Immunophenotypic studies were performed in all cases at the moment of diagnosis on erythrocyte-lysed whole BM samples using multicolor direct immunofluorescence techniques analyzed on a FACSCalibur flow cytometer (Becton/Dickinson Biosciences (BDB), San Jose, CA, USA), as described previously in detail.19 The following fluorochrome-conjugated monoclonal antibodies (MAb) were tested: (1) fluorescein isothiocyanate (FITC)-conjugated anti-CD4, CD5, CD7, CD10 CD15, CD19, CD34, CD61, CD65, nuclear-TDT, cytoplasmatic (c)MPO; (2) phycoerythrin (PE)-conjugated anti-CD2, CD5, CD8, CD10, CD13, CD14, CD20, CD22, CD33, CD34, CD38, CD56, CD117, 7.1, CD11b, cCD79a, cIgμ, and (3) peridin chlorophyll protein (PerCP)-conjugated anti-CD19, CD20, CD45, HLA-DR. All Mab reagents directly conjugated with fluorochromes were purchased from BDB except anti-CD10-FITC, CD61, CD65, and 7.1, which were obtained from Immunotech (Marseille, France), and anti-TDT, MPO, CD79a, and anti-human Igμ heavy chains, which were purchased from DakoCytomation (Glostrup, Denmark). Data acquisition was performed using the CellQUEST software program (BDB) and information on a minimum of 15 000 events/tube from the total BM cellularity was acquired. In all cases, for the specific analysis of the phenotype of blast cells, appropriate CD19+/SSClow/int gating strategies were used, as reported previously.20 For data analysis, the PAINT-A-GATE PRO software (BDB) was used. Antigen expression was evaluated as the mean fluorescence intensity (MFI) specifically obtained for each marker analyzed after subtracting baseline autofluorescence levels.
Flow cytometry DNA ploidy studies
Flow cytometry DNA ploidy studies were performed in BM samples at diagnosis using the Cycloscope LLA reagent kit (Vitro, Madrid, Spain), strictly following the recommendations of the manufacturer. Measurements of cell DNA contents were performed on a FACSCalibur flow cytometer according to well-established methods.21 A case was considered to display DNA aneuploidy when G0/G1-phase blast cells showed a different DNA content than that of the normal residual G0/G1 cells present in the same BM sample. DNA index of blast cells was calculated as the ratio between the modal fluorescence intensity of G0/G1 blast cells and that of normal residual G0/G1 cells.
The χ2 and Mann–Whitney U-tests were used to assess the statistical significance of differences observed between groups. Relapse-free survival (RFS) was calculated from the time of achieving CR to relapse/death or to the date of the last follow-up study. RFS curves were plotted according to the method of Kaplan–Meier; for the statistical comparison between RFS curves the log-rank test was used. Cases displaying one chromosomal abnormality were compared with those who were negative for it, independently of the coexistence of other alterations. Multivariate analysis of prognostic factors was performed using the Cox stepwise regression model to explore the independent effect of variables that showed a significant influence on RFS in the univariate analysis. Statistical significance was considered to be present once P-values were lower than 0.05.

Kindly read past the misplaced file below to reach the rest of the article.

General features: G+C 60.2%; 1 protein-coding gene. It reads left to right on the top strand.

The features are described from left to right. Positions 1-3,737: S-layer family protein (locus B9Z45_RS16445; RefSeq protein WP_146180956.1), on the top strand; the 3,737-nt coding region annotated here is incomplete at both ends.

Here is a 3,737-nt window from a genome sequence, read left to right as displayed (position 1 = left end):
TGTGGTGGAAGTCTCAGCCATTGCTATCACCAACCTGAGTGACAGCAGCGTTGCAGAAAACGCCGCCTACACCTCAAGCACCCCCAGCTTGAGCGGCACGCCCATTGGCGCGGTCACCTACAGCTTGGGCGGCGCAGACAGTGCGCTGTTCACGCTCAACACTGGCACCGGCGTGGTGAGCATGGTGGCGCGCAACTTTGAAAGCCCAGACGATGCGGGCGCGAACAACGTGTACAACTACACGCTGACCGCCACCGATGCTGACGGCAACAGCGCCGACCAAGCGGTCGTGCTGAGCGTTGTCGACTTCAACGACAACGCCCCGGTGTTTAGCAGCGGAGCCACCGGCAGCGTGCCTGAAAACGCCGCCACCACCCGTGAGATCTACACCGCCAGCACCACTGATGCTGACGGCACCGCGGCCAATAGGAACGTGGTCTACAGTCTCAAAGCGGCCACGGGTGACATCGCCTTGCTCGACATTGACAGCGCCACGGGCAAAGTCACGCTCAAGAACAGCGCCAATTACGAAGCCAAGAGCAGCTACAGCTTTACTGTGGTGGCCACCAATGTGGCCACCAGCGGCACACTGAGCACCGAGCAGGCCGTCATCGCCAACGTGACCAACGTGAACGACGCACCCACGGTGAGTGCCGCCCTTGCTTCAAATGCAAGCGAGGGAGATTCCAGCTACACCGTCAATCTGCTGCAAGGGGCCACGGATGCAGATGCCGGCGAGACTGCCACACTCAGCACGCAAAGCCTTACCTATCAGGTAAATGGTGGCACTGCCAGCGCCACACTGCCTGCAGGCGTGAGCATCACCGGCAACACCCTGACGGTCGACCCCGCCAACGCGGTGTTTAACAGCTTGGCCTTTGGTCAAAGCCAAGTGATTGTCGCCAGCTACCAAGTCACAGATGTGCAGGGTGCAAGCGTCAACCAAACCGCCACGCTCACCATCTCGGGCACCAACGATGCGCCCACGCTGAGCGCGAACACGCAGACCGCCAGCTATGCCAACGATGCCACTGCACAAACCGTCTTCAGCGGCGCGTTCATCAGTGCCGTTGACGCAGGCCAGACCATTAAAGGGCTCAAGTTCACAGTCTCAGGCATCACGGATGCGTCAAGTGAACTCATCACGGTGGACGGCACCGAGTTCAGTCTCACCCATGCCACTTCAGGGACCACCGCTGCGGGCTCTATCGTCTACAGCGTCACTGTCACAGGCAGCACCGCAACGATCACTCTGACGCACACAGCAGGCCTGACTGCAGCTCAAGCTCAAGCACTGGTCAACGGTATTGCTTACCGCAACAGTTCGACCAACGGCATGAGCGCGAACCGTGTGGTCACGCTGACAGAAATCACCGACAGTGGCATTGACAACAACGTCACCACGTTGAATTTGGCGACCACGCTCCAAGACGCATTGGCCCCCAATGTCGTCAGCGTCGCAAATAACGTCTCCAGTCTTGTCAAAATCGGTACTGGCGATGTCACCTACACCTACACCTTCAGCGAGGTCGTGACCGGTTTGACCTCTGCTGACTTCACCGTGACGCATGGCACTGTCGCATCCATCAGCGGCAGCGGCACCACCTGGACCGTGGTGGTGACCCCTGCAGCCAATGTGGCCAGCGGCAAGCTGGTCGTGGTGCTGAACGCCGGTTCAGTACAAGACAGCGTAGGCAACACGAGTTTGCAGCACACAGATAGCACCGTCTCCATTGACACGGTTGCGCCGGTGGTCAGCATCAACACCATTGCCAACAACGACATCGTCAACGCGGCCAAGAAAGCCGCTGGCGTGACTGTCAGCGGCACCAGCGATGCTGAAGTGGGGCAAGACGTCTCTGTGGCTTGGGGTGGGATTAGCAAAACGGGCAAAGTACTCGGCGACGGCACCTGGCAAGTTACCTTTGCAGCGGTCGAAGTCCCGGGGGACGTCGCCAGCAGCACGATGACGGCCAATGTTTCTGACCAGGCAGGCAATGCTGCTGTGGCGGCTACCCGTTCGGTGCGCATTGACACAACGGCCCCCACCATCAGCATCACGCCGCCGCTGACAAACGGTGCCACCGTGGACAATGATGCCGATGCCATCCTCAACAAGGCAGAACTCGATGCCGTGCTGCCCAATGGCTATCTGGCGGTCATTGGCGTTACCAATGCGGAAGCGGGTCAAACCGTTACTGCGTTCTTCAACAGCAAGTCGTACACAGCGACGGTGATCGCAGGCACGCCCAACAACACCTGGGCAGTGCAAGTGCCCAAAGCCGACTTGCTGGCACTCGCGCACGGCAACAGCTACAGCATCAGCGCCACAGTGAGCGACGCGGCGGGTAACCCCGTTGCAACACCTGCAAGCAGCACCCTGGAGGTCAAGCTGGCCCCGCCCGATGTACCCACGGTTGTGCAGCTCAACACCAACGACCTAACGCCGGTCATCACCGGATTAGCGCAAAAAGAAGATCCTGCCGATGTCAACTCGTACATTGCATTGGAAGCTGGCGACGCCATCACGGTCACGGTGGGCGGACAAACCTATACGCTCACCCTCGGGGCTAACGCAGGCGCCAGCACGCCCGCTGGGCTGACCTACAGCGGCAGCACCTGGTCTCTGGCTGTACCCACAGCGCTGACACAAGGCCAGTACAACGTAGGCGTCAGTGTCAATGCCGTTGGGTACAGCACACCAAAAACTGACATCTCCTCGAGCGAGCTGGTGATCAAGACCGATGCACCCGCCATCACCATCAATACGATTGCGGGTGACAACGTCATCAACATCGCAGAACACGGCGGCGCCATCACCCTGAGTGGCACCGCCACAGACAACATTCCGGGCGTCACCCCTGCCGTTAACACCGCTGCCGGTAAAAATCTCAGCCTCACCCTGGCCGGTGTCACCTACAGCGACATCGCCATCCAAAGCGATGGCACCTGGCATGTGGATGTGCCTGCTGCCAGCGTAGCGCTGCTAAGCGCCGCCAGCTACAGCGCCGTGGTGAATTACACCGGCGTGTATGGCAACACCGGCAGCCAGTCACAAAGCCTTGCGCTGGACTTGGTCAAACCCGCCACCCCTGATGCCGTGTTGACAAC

Results and discussion
Genetic characteristics of BCP–ALL patients at diagnosis and their distribution
From the 46 adult ‘de novo’ BCR/ABL+ BCP–ALL cases included in this study, most showed Minor (m) BCR breakpoints (n=34; 76%), while the others corresponded to Major (M) bcr/abl gene rearrangements (n=11; 24%), except one case which had both p190 and p210 transcripts. Additional genetic abnormalities detected by iFISH included supernumerary Ph (n=14, 30%), trisomy 8 (n=9, 20%), monosomy 7 (n=7, 15%), and either heterozygous (n=8, 17%) or homozygous (n=3, 7%) 9p21 deletion (n=11, 24%), an incidence clearly higher than that found by conventional cytogenetics for the same abnormalities, as shown in Table 1 (13%, 13%, 8%, and 0%, of the 39 cases with available metaphases, respectively). It should be noted that metaphase FISH confirmed the presence of bcr/abl gene rearrangements in two of four BCR/ABL+ cases by iFISH in whom t(9;22) was not observed by conventional karyotyping. Overall, these results would support the higher sensitivity of iFISH as compared to conventional cytogenetics for the identification of these abnormalities, particulary of del(9p21). However, despite its higher sensitivity, iFISH only analyses selective chromosomal abnormalities while conventional karyotype explores the whole tumor cell genome. In line with previous publications,7 the frequency of DNA aneuploid cases was significantly higher among BCP–ALL cases showing duplication of the Ph chromosome as compared to the other BCR/ABL+ cases (67 vs 5%, P<0.001) (Table 1).
For over a decade, it has been well known that BCR/ABL+ BCP–ALL is a genetically heterogeneous disease, as confirmed in the present study. In most studies, conventional cytogenetic techniques have been used for the analysis of the karyotype of these patients allowing the identification of most of the abnormalities. However, these techniques fail to detect them in a significant proportion of cases due to the presence of normal or inadequate metaphases or limited sensitivity,3, 4, 5, 6, 7, 8, 9, 10, 11, 12, 13 also confirmed by our study.
Immunophenotype and genetic characteristics of BCR/ABL+ cells